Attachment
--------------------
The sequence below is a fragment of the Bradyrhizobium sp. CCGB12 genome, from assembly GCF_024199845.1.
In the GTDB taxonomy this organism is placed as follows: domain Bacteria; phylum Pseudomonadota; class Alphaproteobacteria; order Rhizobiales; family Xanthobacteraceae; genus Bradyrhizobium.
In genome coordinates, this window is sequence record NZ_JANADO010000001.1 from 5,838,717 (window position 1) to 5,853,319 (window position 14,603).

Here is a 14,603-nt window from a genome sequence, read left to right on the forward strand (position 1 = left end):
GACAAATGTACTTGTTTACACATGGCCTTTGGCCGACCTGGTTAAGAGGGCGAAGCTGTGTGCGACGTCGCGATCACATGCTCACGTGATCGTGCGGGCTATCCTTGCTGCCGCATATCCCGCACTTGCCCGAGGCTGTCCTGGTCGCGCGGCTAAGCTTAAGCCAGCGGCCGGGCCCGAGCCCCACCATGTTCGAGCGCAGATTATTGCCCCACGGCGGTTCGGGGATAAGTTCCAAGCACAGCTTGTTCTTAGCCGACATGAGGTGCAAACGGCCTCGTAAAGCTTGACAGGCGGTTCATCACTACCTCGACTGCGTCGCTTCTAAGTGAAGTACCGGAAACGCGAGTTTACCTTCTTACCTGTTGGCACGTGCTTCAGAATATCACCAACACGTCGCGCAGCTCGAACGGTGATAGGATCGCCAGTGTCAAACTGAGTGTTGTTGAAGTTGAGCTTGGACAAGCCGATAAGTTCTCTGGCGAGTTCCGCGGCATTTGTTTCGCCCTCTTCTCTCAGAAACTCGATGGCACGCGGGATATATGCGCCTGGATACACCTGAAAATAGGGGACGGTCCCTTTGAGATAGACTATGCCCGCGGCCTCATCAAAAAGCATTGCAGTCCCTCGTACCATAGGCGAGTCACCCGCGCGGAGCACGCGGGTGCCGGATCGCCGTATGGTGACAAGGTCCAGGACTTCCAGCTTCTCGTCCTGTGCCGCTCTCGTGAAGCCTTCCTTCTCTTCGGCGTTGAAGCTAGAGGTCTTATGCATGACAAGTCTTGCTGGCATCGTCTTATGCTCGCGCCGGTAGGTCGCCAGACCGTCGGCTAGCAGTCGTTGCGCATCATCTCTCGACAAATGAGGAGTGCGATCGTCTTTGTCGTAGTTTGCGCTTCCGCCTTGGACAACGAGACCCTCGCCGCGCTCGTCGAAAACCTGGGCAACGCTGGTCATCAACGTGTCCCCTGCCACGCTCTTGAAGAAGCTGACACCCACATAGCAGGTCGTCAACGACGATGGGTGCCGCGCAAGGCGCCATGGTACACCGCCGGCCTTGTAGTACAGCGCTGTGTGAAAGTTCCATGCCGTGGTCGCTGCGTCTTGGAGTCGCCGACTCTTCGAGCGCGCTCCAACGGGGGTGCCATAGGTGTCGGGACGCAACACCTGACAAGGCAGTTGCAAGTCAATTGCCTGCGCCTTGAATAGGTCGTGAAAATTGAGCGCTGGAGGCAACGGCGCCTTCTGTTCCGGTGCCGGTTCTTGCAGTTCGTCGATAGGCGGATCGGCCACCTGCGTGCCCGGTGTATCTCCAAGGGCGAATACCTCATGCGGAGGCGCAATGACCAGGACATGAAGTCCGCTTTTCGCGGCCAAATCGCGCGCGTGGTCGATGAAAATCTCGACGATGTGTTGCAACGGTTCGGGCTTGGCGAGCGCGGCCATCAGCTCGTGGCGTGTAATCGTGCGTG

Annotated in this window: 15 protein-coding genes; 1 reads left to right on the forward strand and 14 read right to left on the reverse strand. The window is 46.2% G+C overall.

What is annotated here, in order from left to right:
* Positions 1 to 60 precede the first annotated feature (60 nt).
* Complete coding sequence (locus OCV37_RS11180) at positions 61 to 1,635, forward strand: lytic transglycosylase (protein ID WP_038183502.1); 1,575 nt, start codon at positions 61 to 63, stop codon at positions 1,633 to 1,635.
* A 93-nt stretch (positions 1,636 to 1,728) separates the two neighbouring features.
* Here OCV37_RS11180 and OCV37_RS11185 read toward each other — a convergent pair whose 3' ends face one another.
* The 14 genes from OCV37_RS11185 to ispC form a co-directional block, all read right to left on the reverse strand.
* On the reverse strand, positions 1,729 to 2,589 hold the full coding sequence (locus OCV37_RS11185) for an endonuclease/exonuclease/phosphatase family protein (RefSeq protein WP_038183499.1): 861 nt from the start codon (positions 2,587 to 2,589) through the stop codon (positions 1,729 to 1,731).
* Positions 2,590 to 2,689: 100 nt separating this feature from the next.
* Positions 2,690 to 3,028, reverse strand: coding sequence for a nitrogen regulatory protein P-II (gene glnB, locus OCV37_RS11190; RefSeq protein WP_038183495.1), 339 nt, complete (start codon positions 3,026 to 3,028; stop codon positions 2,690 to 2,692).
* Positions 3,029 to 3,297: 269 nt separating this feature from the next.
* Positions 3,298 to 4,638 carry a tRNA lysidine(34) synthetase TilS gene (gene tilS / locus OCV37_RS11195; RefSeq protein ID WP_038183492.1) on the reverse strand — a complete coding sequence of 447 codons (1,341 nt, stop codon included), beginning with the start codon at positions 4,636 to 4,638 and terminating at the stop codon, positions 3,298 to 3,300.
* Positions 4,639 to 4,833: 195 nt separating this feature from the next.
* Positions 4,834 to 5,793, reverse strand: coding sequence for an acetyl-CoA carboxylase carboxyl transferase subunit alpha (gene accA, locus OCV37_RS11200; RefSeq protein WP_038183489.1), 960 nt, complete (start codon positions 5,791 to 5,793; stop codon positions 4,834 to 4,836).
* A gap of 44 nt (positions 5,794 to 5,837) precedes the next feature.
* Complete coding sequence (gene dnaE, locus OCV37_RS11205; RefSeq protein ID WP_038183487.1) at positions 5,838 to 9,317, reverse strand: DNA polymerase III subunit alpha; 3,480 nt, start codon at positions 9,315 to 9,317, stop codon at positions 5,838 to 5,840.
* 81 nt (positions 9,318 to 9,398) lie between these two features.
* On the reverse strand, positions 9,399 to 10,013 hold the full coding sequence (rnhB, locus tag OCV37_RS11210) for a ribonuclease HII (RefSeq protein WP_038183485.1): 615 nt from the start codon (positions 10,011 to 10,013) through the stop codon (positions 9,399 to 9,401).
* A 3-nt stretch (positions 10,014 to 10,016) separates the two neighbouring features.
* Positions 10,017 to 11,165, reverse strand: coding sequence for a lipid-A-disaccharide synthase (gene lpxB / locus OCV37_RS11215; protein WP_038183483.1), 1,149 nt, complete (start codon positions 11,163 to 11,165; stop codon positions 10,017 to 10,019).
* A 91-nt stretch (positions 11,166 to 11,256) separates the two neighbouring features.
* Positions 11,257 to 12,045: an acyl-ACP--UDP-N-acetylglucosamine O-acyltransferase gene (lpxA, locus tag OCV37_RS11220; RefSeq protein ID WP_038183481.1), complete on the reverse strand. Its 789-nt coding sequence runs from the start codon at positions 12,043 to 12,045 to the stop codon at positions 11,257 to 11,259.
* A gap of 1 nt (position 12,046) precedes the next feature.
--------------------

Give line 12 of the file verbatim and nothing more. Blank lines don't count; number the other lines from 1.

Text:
* The 14 genes from OCV37_RS11185 to ispC form a co-directional block, all read right to left on the reverse strand.